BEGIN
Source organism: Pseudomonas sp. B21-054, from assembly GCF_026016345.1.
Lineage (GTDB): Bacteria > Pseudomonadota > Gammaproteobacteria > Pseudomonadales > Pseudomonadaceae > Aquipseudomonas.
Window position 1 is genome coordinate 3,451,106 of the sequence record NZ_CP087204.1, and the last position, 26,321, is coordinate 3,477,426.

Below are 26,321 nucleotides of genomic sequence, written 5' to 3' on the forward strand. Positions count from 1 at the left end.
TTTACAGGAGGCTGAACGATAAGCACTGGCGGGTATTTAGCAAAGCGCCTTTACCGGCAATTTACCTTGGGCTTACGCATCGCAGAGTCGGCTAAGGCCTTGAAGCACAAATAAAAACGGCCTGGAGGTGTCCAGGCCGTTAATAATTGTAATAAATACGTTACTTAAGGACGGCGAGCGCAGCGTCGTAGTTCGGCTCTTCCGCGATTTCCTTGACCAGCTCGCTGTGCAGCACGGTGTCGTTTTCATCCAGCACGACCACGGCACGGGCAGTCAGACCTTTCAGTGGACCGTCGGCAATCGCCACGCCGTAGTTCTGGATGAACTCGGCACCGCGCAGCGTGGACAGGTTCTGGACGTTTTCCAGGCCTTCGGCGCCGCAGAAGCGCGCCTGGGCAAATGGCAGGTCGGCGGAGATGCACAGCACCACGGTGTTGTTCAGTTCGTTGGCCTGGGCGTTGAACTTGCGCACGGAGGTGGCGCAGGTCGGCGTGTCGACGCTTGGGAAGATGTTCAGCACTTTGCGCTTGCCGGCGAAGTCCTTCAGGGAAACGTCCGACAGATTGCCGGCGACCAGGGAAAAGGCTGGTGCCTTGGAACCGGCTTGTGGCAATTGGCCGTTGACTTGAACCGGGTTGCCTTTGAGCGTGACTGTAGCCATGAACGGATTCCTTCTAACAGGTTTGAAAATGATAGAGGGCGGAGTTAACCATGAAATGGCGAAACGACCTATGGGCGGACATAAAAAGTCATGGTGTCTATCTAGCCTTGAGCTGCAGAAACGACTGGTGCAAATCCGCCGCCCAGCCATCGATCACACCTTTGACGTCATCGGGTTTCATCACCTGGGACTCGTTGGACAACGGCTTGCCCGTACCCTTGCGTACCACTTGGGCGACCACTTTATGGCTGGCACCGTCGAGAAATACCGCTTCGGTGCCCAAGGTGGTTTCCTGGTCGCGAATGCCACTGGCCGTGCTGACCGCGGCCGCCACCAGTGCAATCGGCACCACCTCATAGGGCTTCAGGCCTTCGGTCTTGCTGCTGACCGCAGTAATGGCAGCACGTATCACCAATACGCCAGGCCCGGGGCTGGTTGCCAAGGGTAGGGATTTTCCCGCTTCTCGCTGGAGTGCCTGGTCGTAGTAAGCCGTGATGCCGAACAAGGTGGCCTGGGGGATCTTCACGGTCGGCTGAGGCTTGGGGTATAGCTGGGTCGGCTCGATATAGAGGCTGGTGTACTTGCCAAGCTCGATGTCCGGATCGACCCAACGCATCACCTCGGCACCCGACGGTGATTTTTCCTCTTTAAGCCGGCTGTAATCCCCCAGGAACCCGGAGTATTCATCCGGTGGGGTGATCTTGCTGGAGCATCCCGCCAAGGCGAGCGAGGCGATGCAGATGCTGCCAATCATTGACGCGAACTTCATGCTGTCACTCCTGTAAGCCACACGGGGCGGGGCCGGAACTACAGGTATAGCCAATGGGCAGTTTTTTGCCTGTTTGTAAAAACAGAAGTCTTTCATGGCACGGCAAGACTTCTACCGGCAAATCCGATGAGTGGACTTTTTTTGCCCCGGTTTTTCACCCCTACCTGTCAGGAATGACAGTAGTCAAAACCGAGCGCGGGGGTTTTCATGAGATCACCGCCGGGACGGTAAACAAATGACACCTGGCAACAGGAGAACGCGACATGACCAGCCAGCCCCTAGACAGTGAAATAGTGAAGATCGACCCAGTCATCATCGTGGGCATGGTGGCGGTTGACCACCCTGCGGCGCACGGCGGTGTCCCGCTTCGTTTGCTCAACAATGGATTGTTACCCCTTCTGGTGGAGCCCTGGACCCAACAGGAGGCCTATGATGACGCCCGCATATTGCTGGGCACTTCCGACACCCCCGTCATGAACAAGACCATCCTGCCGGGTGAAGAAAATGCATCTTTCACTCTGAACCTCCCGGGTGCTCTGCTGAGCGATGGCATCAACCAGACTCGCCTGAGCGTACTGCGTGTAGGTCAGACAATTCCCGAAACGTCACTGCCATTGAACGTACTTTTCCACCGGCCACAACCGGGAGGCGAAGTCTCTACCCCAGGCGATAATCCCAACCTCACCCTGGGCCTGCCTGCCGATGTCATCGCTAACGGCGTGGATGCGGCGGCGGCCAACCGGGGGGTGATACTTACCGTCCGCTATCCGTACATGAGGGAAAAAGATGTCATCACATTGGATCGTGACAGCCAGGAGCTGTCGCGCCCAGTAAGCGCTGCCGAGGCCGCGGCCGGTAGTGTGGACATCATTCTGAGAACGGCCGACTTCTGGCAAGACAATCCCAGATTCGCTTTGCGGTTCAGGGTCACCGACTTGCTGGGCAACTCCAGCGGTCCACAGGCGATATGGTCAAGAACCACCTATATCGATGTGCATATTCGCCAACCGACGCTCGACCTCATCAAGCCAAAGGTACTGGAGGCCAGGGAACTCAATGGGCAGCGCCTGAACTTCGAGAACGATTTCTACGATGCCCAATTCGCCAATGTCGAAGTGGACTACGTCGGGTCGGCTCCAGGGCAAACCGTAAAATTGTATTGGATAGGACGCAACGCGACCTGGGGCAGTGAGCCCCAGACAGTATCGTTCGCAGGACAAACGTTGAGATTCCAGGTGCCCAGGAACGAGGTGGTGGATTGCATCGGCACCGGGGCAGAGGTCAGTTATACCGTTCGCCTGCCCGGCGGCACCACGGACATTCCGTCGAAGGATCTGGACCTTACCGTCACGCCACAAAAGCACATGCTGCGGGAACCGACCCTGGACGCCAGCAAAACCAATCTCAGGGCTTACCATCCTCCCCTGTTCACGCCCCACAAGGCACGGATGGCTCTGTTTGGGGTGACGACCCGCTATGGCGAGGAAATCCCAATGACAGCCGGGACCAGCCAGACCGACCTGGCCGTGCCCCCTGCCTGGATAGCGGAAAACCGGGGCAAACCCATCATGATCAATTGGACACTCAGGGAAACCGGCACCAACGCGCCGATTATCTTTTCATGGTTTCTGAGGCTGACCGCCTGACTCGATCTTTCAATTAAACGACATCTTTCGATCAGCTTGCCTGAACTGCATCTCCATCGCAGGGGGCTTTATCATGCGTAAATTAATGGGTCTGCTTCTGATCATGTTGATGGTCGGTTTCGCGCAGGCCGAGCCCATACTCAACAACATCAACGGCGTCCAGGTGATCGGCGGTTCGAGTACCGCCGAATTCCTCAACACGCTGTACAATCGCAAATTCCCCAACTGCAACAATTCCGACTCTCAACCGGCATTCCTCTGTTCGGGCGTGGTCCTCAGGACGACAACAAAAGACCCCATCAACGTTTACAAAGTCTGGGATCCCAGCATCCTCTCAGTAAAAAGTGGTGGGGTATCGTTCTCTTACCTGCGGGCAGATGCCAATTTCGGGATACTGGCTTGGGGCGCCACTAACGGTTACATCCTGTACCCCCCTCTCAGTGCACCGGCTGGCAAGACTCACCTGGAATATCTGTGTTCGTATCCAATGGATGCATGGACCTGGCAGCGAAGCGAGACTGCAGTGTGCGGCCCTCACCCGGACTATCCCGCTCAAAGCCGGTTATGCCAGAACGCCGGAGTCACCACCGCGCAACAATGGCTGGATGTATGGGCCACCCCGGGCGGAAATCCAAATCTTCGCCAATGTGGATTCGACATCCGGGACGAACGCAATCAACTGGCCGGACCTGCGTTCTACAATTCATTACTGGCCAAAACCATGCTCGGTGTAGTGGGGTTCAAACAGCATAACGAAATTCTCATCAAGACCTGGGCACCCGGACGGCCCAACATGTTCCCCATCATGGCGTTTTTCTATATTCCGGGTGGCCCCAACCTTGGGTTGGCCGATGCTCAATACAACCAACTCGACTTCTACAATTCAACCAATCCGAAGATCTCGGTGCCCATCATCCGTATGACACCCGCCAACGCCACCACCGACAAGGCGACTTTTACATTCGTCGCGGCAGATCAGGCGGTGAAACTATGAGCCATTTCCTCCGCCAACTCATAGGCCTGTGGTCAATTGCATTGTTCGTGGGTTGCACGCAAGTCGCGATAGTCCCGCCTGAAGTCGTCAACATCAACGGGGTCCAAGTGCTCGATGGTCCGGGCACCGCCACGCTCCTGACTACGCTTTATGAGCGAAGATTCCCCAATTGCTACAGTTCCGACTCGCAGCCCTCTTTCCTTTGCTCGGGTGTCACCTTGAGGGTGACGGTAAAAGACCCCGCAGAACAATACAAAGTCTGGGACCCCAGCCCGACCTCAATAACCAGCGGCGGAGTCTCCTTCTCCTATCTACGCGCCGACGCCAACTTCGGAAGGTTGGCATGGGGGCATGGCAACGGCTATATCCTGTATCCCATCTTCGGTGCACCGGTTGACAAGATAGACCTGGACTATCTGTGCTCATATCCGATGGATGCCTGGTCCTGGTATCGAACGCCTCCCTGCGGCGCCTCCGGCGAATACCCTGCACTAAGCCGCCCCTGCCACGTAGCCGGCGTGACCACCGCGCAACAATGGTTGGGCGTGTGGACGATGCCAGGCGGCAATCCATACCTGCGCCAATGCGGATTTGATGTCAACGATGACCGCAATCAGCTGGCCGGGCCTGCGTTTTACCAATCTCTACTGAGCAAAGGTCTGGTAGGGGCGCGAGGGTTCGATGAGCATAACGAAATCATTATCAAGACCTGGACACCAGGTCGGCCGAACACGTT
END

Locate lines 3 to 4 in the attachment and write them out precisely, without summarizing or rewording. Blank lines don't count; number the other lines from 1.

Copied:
Window position 1 is genome coordinate 3,451,106 of the sequence record NZ_CP087204.1, and the last position, 26,321, is coordinate 3,477,426.

Below are 26,321 nucleotides of genomic sequence, written 5' to 3' on the forward strand. Positions count from 1 at the left end.